Call me a landlubber, but recent disturbing news stories about cruise ships have me reconsidering my vacation plans. In January, the Costa Concordia cruise ship ran aground in Italy, leaving more than 30 passengers dead or presumed dead. Today, another vessel from the same company, the Allegra, is being towed into Seychelles after a fire left the cruise ship inoperable and over 1000 passengers stranded for about three days. If these horror stories on the high seas aren’t enough to make you reconsider your next cruise vacation, these literary tales of very un-smooth sailing surely will.
“The Corrections” by Jonathan Franzen
Just as the TV commercials promise, your family might start acting entirely out of character.
One of the most cringe-worthy storylines in Franzen’s 2001 National Book Award–winning novel, which is currently being adapted by HBO, follows aging Midwestern parents Enid and Alfred on a cruise to Nova Scotia. The couple encounter some insufferable fellow travelers, while Alfred’s dementia leads to hallucinations of talking turds, and Enid experiments with a drug called Aslan. Staying landlocked never sounded so good.
“Bossypants” by Tina Fey
Your vacation can go from romance to fire drill in two seconds flat.
The “30 Rock” star devotes a whole chapter of her bestselling memoir to her honeymoon cruise from New York to Bermuda. Unfortunately, the romantic getaway was ruined when the ship caught fire. The fire was contained, but what newlywed couple wants to be confronted with a “women and children first” situation right after their wedding?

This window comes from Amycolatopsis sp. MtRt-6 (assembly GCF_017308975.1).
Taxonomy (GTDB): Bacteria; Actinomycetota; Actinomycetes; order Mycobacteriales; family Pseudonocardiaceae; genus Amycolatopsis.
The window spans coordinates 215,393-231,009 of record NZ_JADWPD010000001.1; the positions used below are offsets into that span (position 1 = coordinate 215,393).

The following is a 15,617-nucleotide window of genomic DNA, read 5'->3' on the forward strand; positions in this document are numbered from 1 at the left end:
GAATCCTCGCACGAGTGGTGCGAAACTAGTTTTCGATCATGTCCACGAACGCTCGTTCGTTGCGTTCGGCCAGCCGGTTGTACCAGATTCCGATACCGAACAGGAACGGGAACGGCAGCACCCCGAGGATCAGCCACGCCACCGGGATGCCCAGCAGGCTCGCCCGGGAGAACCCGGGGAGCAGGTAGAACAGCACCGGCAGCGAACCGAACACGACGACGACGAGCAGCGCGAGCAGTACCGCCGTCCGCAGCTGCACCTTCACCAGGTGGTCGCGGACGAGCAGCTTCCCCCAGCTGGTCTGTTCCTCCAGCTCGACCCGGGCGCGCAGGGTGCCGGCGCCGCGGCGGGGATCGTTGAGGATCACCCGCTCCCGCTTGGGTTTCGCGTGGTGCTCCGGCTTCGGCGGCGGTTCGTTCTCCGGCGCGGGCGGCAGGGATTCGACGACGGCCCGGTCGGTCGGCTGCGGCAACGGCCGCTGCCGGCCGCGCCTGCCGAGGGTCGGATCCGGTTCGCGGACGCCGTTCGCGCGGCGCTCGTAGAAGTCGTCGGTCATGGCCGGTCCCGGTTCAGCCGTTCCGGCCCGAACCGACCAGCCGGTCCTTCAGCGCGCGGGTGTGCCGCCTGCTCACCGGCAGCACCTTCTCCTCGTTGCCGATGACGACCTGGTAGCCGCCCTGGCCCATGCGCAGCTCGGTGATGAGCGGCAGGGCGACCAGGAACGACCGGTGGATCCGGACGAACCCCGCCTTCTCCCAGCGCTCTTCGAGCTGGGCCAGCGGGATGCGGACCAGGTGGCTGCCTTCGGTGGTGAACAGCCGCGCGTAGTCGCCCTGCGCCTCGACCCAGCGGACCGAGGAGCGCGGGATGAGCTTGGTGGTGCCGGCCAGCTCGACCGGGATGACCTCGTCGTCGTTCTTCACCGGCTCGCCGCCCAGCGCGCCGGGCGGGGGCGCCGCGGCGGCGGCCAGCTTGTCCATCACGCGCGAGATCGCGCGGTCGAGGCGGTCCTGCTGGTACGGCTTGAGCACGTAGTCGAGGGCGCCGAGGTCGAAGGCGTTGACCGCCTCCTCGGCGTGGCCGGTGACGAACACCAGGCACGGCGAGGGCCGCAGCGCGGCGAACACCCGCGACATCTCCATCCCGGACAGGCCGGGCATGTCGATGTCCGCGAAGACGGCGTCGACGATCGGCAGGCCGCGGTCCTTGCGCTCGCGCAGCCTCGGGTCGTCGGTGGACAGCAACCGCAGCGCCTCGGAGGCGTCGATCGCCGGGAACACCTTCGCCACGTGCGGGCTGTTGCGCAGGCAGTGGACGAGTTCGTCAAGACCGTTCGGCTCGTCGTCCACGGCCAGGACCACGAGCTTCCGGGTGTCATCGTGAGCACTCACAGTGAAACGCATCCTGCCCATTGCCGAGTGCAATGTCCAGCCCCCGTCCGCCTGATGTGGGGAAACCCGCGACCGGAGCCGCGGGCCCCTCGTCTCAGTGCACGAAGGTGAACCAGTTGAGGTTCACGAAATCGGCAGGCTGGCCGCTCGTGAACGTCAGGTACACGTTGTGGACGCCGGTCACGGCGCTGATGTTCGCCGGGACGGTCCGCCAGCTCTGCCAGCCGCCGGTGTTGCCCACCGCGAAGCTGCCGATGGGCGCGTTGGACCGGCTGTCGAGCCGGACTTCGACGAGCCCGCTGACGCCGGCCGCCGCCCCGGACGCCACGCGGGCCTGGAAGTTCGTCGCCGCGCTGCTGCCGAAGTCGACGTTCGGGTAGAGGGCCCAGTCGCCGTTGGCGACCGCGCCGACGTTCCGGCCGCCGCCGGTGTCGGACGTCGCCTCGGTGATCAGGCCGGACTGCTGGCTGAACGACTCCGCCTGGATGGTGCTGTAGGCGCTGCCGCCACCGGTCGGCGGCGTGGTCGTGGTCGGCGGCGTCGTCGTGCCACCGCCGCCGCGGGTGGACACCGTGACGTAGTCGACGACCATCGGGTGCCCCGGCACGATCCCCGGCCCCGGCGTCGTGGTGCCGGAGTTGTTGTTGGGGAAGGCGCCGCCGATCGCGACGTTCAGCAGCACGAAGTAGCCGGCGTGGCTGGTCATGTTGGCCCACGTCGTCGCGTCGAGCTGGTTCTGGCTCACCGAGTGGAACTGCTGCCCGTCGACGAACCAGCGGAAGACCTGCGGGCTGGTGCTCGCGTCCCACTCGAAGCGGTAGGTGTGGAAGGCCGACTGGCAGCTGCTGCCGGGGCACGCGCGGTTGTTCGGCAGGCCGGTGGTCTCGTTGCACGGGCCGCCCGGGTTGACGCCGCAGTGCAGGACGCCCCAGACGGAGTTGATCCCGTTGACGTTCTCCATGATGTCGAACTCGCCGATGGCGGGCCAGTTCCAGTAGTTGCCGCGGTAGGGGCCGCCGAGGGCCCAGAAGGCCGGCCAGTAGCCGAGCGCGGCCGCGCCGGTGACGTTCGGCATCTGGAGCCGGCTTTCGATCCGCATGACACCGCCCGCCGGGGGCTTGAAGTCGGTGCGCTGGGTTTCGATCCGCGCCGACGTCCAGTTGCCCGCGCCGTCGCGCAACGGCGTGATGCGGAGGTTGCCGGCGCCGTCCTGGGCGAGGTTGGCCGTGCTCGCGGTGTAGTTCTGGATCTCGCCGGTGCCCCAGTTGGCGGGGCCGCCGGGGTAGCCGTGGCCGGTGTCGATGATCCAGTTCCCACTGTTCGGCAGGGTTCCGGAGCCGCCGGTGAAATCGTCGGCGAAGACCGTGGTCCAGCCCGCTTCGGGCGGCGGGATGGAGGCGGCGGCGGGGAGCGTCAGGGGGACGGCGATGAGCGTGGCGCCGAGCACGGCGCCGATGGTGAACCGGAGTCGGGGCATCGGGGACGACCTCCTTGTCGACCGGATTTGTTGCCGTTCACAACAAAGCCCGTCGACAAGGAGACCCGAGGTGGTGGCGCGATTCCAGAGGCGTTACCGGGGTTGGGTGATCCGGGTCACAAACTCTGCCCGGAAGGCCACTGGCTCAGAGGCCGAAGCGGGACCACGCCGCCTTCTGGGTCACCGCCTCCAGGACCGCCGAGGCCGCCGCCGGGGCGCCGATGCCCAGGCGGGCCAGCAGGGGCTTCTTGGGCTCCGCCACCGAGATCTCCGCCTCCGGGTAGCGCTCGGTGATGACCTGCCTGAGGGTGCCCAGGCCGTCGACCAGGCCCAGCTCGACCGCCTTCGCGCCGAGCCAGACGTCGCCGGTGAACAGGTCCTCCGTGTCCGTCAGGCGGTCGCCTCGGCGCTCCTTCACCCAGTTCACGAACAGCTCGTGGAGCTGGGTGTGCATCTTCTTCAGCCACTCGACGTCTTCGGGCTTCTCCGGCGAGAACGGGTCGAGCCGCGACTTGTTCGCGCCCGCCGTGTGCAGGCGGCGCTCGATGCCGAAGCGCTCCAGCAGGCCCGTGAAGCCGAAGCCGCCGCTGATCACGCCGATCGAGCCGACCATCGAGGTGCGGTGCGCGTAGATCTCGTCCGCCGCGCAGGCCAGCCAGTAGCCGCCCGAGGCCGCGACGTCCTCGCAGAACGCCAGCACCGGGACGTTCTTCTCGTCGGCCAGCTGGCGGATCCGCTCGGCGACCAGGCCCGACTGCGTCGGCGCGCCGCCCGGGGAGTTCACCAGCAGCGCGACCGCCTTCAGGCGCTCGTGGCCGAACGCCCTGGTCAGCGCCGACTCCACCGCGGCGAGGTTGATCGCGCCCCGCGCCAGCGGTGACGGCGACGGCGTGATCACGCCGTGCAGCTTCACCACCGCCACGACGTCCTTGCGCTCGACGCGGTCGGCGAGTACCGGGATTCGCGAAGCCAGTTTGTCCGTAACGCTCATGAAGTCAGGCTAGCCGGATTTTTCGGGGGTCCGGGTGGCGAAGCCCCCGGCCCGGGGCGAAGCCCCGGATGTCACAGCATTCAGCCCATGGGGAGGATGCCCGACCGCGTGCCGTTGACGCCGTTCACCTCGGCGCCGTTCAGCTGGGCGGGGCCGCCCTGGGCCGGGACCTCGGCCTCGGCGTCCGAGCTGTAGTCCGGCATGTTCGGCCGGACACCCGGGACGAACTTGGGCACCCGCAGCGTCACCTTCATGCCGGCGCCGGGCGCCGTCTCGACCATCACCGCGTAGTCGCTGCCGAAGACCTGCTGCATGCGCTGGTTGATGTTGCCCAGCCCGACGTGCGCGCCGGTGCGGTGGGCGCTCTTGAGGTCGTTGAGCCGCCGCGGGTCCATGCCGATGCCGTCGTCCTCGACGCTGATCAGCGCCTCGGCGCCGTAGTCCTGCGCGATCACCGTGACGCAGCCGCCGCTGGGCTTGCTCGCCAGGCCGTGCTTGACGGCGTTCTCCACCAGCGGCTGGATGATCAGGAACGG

“A Supposedly Fun Thing I’ll Never Do Again” by David Foster Wallace
The luxury doesn’t last, and can leave you feeling lonely.
Originally published under the title “Shipping Out” in Harper’s magazine, this travelogue by the late novelist David Foster Wallace reflects on a weeklong lavish cruise in the Caribbean. Wallace looks at all of the indulgences aboard ship, and warrants that in fact, this type of luxury vacation is rather a sad and depressing escape from reality.
“Cruise Confidential: A Hit Below the Waterline” by Brian David Bruns
What happens below decks might not stay there.
Frequent cruise travelers know that there are plenty of crew members who are married to each other or dating. What the staff does in their personal time, however, is best kept secret. Bruns tears open the curtain and shows readers what goes on in the restricted areas of the ship. If you do choose to go on a cruise vacation, this book will stoke your curiosity about what’s happening below decks.
“Devils on the Deep Blue Sea: The Dreams, Schemes, and Showdowns That Built America’s Cruise-Ship Empires” by Kristoffer A. Garin
Corporate greed can make things risky on the high seas.
If cruises have such a bad rep, how do they stay in business? Garin presents the history of cruise lines back to “The Love Boat,” as well as documenting how these big companies have thrived and dived over the years. The scariest bits include reports of these companies’ skirting many U.S. laws and taxes and of sexual assaults on passengers by cruise line employees.
“Santa Cruise: A Holiday Mystery at Sea” by Mary Higgins Clark
Living in close quarters with thousands of strangers can be murder.
If you weren’t already wary of traveling on an isolated vessel with thousands of strangers, Mary Higgins Clark has a book for you. In this waterlogged adventure by the mystery doyenne, two couples set aboard the “Royal Mermaid’s” first voyage at sea, only to find out there are criminals loose on the ship. Thanks, but I’d rather travel sans stowaways.